Spotlight Release of the Week: Fans may identify him as the Eagles’ guitarist/vocalist, but Glenn Frey debuts a new solo album this week, titled After Hours.
On the 11-song collection, Frey follows the covers trend – a la Paul McCartney’s latest, Kisses on the Bottom, or Rod Stewart’s Great American Songbook – and releases his take on 11 classic love songs.
Among the covers is the Beach Boys’ “Caroline, No,” “The Look of Love” (as made famous by Dusty Springfield) and blues standard “Route 66.”
Appearing on the Today show yesterday (May 7), Frey explained his inspiration for After Hours, which he called a “real challenge.” “I wanted to make this album for my parents, who are still alive and kicking,” Frey said.
Also out this week are two releases from Twisted Sister frontman and consummate talking head/reality TV star Dee Snider, who trades heavy metal for Broadway (again) on his new album, the aptly-titled Dee Does Broadway.
On it, Snider collaborates with theater greats like Patti LuPone and Bebe Neuwirth (not to mention Cyndi Lauper) on covers of “Big Spender,” “Whatever Lola Wants (Lola Gets)” and more Broadway classics. Snider is no stranger to Broadway, having briefly played the role of club owner Dennis in Rock of Ages.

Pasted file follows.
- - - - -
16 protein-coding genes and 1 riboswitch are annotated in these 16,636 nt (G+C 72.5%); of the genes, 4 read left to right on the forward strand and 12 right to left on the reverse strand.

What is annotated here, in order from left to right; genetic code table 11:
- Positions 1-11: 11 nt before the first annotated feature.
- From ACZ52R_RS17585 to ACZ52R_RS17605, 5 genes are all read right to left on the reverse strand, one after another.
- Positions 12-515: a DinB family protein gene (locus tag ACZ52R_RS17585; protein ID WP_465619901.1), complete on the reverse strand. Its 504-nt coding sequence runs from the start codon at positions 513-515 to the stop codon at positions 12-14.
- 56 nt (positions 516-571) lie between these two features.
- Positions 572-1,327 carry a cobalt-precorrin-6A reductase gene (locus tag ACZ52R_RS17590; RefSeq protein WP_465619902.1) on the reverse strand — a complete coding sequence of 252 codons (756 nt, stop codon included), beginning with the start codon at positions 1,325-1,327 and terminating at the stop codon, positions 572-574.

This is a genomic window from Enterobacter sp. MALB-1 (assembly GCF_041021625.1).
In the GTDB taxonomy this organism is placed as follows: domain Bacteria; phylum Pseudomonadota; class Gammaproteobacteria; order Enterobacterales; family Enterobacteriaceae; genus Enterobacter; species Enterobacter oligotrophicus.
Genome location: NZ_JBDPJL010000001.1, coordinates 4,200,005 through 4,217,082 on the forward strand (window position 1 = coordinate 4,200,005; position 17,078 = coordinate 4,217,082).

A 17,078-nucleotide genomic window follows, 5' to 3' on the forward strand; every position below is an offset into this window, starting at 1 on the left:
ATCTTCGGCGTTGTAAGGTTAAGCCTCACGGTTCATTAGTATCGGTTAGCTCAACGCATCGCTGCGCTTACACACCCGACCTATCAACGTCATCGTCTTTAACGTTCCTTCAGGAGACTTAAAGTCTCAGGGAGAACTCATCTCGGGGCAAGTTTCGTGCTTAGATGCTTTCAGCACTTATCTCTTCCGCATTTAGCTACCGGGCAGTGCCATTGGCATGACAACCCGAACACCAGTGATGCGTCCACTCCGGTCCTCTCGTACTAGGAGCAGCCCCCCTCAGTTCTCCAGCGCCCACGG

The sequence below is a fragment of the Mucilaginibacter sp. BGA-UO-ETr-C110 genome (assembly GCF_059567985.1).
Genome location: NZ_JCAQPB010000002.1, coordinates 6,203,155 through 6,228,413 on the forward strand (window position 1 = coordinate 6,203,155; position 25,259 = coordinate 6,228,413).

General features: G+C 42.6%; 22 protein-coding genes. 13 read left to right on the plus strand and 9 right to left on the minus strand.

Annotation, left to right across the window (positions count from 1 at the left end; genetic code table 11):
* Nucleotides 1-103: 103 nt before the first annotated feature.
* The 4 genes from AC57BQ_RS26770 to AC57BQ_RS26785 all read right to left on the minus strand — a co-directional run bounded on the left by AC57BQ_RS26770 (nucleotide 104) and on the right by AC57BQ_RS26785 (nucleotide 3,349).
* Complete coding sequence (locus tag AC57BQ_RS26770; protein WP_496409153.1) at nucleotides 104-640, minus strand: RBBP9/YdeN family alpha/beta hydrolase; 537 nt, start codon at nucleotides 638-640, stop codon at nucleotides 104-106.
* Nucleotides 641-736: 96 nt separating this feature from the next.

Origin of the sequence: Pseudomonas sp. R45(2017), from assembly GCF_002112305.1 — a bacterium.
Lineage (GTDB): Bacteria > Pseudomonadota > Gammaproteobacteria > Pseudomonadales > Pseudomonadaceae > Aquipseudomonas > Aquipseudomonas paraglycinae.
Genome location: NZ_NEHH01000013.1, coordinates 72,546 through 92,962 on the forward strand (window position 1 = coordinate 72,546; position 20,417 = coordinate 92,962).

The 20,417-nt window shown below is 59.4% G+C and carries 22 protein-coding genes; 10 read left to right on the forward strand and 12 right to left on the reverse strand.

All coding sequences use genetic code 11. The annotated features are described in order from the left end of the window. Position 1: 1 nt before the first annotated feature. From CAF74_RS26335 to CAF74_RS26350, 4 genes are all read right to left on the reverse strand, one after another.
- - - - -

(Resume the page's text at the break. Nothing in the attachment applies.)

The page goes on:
The Twisted Sister frontman also elaborates on his time in the spotlight and his ’80s metal tenure in Shut Up and Give Me the Mic, the memoir he penned entirely himself, which is also out this week.
It’s a week heavy on cover albums, with Stooges wild man Iggy Pop joining the ranks as well. His Après honors French music legends like Edith Piaf and Serge Gainsbourg, as well as covers the Beatles’ “Michelle,” Harry Nilsson’s “Everybody’s Talkin'” and more.
Coming off their recent Rock Hall induction, the Small Faces are releasing a remastered reissue of their 1967 self-titled album (not to be confused with their 1966 self-titled album), which includes hits like “Itchycoo Park” and “Tin Soldier.” This reissue, however, includes 17 bonus tracks, which is more than the album had in the first place.
And finally, one of the legendary blues guitarists who inspired the likes of Hendrix, Clapton and more gets the chance to tell his story. Buddy Guy’s memoir, When I Left Home: My Story, focuses on the guitarist’s move from backwoods Louisiana to Chicago, where he quickly gained momentum in the famous blues scene there.
Those who want to know more about rock’n’roll’s roots and the players who inspired the guitar gods of the 1960s and ’70s may want to take a read.
Plus, the book is in responsible hands (besides Guy’s own), having been co-written by expert music biographer David Ritz, who has penned bios of legends like Aretha Franklin, Ray Charles, Smokey Robinson and more.
–Jillian Mapes, CBS Local